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Money Talks: The next recession

Since 1900, the global economy has fallen into a recession about once a decade on average. In 2020, the world experienced the deepest downturn since the second world war. Just two years on, is another recession on the way? This week, hosts Soumaya Keynes and Mike Bird focus on the economic slowdown in the world’s two biggest economies - in America and...

Active shooters, inactive politics: America’s latest school massacre

After 19 children and two adults were gunned down in Texas, we ask why gun laws are actually loosening in many states and why even moderate gun controls do not get passed. The rapid spread of monkeypox has rattled a covid-weary world; how much cause for concern is there? And why teams of professional writers are getting involved in games development....

Babbage: How to unlock the secrets of the universe—part two

In part two of our visit to the Large Hadron Collider on the Franco-Swiss border, Alok Jha asks whether the machine’s next iteration can take the field of particle physics beyond the Standard Model. We also investigate the long-term future of particle colliders. Will scientists ever build the instruments required to reveal the true building blocks of...

The city that never slips: Beijing and covid

China’s Communist Party leaders have painted themselves into a corner: they cannot be seen to put the capital into lockdown, but permitting covid to spread could be catastrophic. We look into the myriad reasons behind America’s sharp shortages of baby formula, and how to solve them. And why it is illegal for women to get a manicure in Turkmenistan.For...

Editor’s Picks: May 23rd 2022

A selection of three essential articles read aloud from the latest issue of The Economist. This week, how the war in ukraine is tipping a fragile world towards mass hunger (10:36), why the tide is out for cryptocurrency assets (16:40), and pouring graphene’s bright future.  Please subscribe to The Economist for full access to print, digital and audio...

Labor’s day: Australia’s election

Anthony Albanese, the first Labor prime minister in a decade, has pledged to do far more on climate change. His party’s slim win shows how Australian politics is changing. Bosses are increasingly turning to surveillance software to monitor employees (so be careful if listening to this show during work hours). And why the fortune-telling tradition of...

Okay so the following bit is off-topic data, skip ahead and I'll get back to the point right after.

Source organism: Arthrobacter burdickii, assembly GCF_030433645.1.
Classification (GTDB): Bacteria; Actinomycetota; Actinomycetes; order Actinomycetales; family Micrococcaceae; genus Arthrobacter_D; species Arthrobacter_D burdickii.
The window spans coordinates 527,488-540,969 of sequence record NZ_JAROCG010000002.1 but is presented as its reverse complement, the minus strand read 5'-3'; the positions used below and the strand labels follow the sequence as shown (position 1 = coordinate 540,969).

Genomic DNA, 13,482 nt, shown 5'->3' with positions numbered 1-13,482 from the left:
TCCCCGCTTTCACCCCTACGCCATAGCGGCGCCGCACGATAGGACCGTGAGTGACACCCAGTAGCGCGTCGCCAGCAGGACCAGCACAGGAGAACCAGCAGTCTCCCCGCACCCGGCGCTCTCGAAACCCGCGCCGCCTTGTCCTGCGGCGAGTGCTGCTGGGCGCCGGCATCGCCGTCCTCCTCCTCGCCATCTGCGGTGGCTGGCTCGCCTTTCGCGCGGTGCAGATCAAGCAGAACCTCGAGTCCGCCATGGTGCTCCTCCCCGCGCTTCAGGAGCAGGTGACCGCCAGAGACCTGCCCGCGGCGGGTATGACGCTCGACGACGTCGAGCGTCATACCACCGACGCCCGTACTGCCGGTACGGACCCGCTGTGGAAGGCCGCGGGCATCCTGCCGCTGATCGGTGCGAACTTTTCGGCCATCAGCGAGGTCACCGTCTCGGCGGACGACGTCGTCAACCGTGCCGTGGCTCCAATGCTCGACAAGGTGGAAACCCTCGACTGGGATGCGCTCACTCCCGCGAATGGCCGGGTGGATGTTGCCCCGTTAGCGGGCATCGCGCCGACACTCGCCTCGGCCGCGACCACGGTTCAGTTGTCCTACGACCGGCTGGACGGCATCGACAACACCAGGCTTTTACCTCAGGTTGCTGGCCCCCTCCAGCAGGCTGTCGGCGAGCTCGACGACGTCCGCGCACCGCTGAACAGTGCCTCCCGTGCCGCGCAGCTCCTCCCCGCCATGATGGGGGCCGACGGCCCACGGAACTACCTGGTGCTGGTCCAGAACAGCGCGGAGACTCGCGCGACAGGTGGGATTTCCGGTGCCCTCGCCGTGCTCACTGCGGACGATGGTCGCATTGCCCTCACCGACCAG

Labor’s day: Australia’s election

Anthony Albanese, the first Labor prime minister in a decade, has pledged to do far more on climate change. His party’s slim win shows how Australian politics is changing. Bosses are increasingly turning to surveillance software to monitor employees (so be careful if listening to this show during work hours). And why the fortune-telling tradition of...

Checks and Balance: Rights to remain

President Biden came to office promising, like many before him, to fix America's immigration system. But border crossings are at record highs, his reforms have floundered and states are going their own way on how to treat undocumented residents. Meanwhile a third of voters believe there is a plan afoot to replace them with people brought in from abroad....

Straight out of Orwell: Russia’s propaganda machine

The Kremlin’s propaganda machine ensures that Russians have a much different view of the war in Ukraine than the rest of the world. Our correspondent spent a day immersed in Russian media, to learn what people there see—and what they don’t. The spectre of hyperinflation is once again stalking Zimbabwe. And our obituaries editor remembers a man who refused...

The Economist Asks: Is the United Nations fit for purpose?

The war in Ukraine has put the organisation’s founding principles and its authority on the line. Anne McElvoy asks Linda Thomas-Greenfield, the United States ambassador to the UN, how the Security Council can function in a time of division. Is the sharing of military intelligence by America an act of war? Plus, the ambassador discusses her solutions...

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